Practice at the Bar provides an interesting perspective of the country’s economic ups and downs. I think many of us would cite anecdotal evidence that as soon as the economy begins to contract, claims where fraud is an issue begin to spike. Whether this is due to defendants becoming more aware of the pennies and looking more closely at claims, or whether it is due to a genuine increase in dishonesty, is a question I couldn’t begin to answer. My suspicion is that it is most likely a combination of the two.
Trivial and fraudulent claims in the motor industry are one of the most publicised areas of criticism. Following on from its pledge to ban referral fees the government announced yesterday an intention to “act” to stop “trivial claims”. This issue is one that vexes many lawyers practising in the sphere of personal injury. Whether a claimant or a defendant practitioner (or both) most of us believe that a genuine victim with a genuine loss should be compensated. It seems unfair to introduce wholesale bans on certain types or levels of claim that will punish the innocent because of the sins of the guilty. Equally, anyone with a passing understanding of the motor claim world must agree that there is a pernicious and rotten problem that must be addressed. The statistics cited by the BBC yesterday in its coverage of this issue made for some sobering reading:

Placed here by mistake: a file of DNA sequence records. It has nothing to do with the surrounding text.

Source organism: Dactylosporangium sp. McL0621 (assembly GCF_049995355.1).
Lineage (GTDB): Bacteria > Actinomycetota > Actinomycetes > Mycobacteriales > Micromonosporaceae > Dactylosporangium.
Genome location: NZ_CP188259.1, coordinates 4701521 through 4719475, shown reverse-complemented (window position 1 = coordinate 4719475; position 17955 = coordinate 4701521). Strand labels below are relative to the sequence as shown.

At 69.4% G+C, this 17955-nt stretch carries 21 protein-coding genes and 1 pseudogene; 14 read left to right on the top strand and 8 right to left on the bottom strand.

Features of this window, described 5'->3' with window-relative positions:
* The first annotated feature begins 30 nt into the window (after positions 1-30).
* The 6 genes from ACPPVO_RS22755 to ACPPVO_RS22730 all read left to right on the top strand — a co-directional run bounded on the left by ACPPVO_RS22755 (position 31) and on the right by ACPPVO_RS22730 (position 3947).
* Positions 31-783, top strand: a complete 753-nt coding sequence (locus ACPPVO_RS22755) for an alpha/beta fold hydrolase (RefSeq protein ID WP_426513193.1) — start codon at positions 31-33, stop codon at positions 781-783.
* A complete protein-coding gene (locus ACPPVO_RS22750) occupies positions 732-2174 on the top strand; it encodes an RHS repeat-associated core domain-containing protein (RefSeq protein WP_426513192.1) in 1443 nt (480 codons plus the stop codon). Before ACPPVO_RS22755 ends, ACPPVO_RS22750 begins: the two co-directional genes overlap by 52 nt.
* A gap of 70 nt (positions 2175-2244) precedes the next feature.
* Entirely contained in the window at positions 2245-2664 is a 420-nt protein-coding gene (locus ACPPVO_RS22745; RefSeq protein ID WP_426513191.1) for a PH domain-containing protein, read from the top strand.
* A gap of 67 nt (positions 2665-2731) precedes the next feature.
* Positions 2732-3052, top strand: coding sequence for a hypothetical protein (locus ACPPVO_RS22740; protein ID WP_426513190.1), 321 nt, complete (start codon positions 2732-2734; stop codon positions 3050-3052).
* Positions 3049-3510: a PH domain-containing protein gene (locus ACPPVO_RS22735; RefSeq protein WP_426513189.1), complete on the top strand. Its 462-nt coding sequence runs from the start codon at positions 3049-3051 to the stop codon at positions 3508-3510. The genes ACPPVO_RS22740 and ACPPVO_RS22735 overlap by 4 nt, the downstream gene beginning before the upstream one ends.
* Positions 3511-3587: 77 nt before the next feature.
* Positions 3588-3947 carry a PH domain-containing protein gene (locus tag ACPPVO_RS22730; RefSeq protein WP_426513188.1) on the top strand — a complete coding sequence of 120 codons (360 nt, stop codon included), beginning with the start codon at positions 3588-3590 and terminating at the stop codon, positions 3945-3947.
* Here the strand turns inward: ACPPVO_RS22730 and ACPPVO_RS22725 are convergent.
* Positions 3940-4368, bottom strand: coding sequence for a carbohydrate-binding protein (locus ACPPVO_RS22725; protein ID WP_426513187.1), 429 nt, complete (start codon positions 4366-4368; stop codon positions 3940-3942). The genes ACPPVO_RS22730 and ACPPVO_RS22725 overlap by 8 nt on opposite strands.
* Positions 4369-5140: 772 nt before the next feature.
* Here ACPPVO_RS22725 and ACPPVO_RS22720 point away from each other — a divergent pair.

“Insurers say whiplash claims cost their industry £2bn a year and add £90 to the average annual bill.
Number 10 said Britain had become “the whiplash capital of Europe”, with 1,500 claims a day for even the most minor accidents.…
The MPs said there had been a 70% rise in motor insurance injury claims in the past six years – despite a 23% drop in the number of casualties actually caused by road accidents – and whiplash accounted for 70% of the total.
That amounted to roughly 554,000 whiplash claims in 2010-11.”
The proposal put forward by the Commons Transport Select Committee is that “the government should bring forward primary legislation to require objective evidence – both of a whiplash injury and of it having a significant effect on the claimant’s life – before compensation is paid.”
It is difficult to know what objective evidence there can be of an “injury” that cannot be verified by medical tests and relies on self-reporting. If the answer was this easy we might be deploying it in practice already.
David Cameron concedes that there is “no silver bullet” that can address this problem. It will be interesting to see whether anything in fact happens, or whether the courts are left continuing to wade through the detritus, trying (often unsuccessfully I suspect) to sort the genuine from the fraudulent.